Where to stay: Beach and Berber-style digs come together at Rebali Riads, an oceanside hotel that’s family friendly. And speaking of the kids, they’ll also feel at home at Le Jardin des Douars, which has suites and villas with multiple bedrooms. There’s also a dedicated pool and dining room just for adults in case you’d like to tan or sip a tea without the tots. For easiest access to Essaouira’s medina, consider Heure Bleue, Madada Mogador or Dar Maya – all of which are so close to the souks, you can practically smell the mounds of saffron for sale from your hotel sanctuary.

Le Jardin des Douars, Essaouira, Morocco

The gardens in bloom at Le Jardin des Douars in Essaouira

What to do: If you come to Morocco’s coast, you’ve gotta spend at least one afternoon on the beach. Essaouira is ideal for surfing (both by wind and the hang-ten type) as well as kiteboarding, but if you’d prefer to stay dry, you can go horse riding along the water. In the medina, wander through the fishing port in the early evening to see the boats come in with their fresh haul. You can even sample some of the bounty at one of the nearby stands grilling the catch of the day.

How to fill your suitcase: Load up on argan oil, aka ‘Morocco’s gold.’ Essaouira is home to argan collectives, such as the Marjana Cooperative, that support local women. Stop by, see how the oil is extracted, and peruse a selection of argan hair and body treatments.

The pool at Dar Ahlam, in Ouarzazate, Morocco

The palm-shaded pool at Dar Ahlam

Ouarzazate may be a less familiar, but that’s probably only by name. If you’ve seen the films Babel, Gladiator or Lawrence of Arabia – all filmed here – then you’ve had a glimpse of this desert paradise in south-central Morocco.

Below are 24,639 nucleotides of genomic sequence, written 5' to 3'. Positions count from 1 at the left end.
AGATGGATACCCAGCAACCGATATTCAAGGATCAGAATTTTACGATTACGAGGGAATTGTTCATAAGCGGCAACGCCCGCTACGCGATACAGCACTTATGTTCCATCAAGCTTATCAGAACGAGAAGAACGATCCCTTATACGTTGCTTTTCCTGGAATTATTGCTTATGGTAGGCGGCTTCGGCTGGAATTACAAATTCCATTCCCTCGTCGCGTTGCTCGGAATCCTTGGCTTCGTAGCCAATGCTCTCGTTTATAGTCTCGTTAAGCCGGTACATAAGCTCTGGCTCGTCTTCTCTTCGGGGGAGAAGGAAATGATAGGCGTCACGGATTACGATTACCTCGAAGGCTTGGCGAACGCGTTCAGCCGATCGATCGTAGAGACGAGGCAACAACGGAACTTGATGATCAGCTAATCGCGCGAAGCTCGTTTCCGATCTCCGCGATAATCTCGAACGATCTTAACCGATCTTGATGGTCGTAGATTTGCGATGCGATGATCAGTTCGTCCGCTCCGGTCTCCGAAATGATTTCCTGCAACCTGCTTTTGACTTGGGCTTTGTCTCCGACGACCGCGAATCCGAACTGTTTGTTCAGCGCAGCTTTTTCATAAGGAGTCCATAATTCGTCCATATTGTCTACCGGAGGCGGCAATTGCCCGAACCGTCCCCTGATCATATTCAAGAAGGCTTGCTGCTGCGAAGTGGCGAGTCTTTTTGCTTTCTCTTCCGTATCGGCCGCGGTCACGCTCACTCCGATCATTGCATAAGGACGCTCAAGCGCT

Getting there: From Marrakech, catch a Royal Air Maroc flight to Ouarzazate Airport (a quick 40-minute trip), or hire a driver (a four-hour car ride).

Where to stay: It’s too bad ‘oasis’ gets thrown around so much in travel writing because when you find a place truly deserving of the word, you’re almost at a loss. Dar Ahlam is a true oasis in every sense of the word. The restored 19th-century kasbah doesn’t look like much when you make your way up its dusty driveway. But enter and you’ll find a maze of opulent interiors, including nooks swathed in rich fabrics and lit by hanging lanterns meant for enjoying either a glass of wine or a good book, as well as 13 suites and a villa. Find your way to the grand drawing room and the space opens up to a terrace, outdoor heated pool and lush gardens scented with almond blossoms.

Dar Ahlam desert camp, Ouarzazate, Morocco

Desert glamping at Dar Ahlam in Ouarzazate – gateway to the Sahara

What to do: Ouarzazate is the gateway to the Sahara desert, so use Dar Ahlam as your base between 4×4 rides and camel treks across the dunes. The hotel can also arrange for a night under the desert stars in one of their luxury tents.

How to fill your suitcase: Buying a rug in Morocco is a rite of passage, so try your hand at textile haggling in the laid-back villages of Ouarzazate. You’ll find fewer crowds and therefore less pressure than in the bustling souks of Marrakech.